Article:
Priscila Caçola, Ph.D
Have you ever wondered why a child learning to strike with a tennis racquet has trouble “finding” the ball? For adults, research shows that holding a racket or any tool that increases the ability of the body to reach further makes the brain recognize that tool as part of the “body schema.” The “body schema” is how we represent our body dimensions in our minds, so we can calculate distances and how we fit in the space surrounding us. Because the brain is ableto include the tool as part of the body schema, hitting a ball accurately with a racket is, generally speaking, not a problem for an adult learning how to play tennis.
For children, learning such a skill can be much more difficult. In a general sense, lack of experience might play a role in that difficulty. On one hand, it is very likely that children as young as 6 years of age have played quite a while with a variety of toys that require use of sticks, such as sport implements (golf clubs, bats). In fact, learning how to use tools to accomplish goals is an important milestone, developing at the beginning of the second year of life. On the other hand, while adults have a very good representation of their body schema, children have to constantly update that representation of their body in their mind, because of all developmental changes in body size and position (e.g.; limbs get longer) that happen during the early developing years.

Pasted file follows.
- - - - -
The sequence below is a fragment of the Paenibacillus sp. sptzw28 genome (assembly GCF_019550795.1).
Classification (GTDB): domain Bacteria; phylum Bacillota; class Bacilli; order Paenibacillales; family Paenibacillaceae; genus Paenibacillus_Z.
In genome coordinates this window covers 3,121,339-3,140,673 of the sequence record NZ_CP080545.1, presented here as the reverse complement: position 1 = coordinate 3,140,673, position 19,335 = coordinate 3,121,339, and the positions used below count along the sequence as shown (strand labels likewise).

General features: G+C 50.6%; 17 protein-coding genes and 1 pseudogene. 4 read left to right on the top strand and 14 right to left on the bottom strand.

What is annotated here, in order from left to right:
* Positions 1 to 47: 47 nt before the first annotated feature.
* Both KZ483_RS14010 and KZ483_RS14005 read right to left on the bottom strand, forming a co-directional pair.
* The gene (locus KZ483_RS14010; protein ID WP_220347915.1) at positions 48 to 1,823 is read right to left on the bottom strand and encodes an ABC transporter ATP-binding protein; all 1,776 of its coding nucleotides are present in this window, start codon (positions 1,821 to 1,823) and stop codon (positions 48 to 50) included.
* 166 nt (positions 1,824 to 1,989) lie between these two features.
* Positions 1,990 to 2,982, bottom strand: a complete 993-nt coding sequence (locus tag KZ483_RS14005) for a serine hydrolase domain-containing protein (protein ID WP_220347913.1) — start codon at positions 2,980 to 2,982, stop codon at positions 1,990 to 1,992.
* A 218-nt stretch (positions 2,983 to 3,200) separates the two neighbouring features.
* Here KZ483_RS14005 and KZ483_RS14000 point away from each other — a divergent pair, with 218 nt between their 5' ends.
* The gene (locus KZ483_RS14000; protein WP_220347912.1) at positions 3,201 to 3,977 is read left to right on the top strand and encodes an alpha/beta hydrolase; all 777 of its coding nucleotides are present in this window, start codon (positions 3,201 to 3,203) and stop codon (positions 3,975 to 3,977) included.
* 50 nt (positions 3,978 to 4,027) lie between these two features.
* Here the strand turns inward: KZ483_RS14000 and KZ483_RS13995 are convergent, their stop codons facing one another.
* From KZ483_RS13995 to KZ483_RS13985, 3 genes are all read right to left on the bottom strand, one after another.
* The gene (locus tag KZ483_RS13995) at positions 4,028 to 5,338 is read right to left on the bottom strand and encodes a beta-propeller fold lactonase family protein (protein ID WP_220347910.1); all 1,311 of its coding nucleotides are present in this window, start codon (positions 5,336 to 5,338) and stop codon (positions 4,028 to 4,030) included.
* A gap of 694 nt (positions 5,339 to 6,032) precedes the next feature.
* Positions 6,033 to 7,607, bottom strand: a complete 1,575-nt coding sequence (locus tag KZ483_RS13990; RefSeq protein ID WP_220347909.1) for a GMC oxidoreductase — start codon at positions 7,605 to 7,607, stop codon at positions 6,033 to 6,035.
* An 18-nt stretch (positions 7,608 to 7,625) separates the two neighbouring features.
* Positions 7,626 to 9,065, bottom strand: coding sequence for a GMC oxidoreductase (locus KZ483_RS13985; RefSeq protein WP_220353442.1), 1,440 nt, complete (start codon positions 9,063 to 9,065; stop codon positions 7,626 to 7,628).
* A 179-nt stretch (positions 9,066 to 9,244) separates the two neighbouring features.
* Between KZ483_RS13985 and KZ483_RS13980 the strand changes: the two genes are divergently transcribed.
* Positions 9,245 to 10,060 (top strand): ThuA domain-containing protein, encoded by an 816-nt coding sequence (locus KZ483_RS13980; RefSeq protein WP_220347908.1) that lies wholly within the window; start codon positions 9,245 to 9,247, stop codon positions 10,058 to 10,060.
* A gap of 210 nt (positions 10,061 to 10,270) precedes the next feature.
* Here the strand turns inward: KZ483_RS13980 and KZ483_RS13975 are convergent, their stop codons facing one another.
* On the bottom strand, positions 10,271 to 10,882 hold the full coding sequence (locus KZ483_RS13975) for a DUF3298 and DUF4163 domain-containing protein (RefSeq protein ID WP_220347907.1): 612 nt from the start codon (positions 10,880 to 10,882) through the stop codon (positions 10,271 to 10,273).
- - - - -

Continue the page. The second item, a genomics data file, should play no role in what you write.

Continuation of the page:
So why would a child still have trouble finding the ball with a racket? The explanation comes from the notion of “coincident timing” ability. Coincident timing is the ability to match the body position with an object in motion. While children in the study were able to use a tool and correctly judge their reaching abilities by looking at a dot that was not moving, in most sports, it is necessary to judge distances and also stop a ball in motion. Obviously when playing, there is no way that a ball can be stopped, but in learning activities that involve implements, instructors should always reinforce dynamic activities, so children can get used to estimating distance when the ball is moving – and their racket can finally “find” the ball!
For further readings related to this topic:
Longo, M. R., & Lourenco, S. F. (2006). On the nature of near space: Effects of tool use and the transition to far space. Neuropsychologia, 44, 977 – 981.
Higuchi, T., Imanaka, K., & Patla, A. (2006). Action-oriented representation of peripersonal and extrapersonal space: Insights from manual and locomotor actions. Japanese Psychological Research, 48(3), 126-140.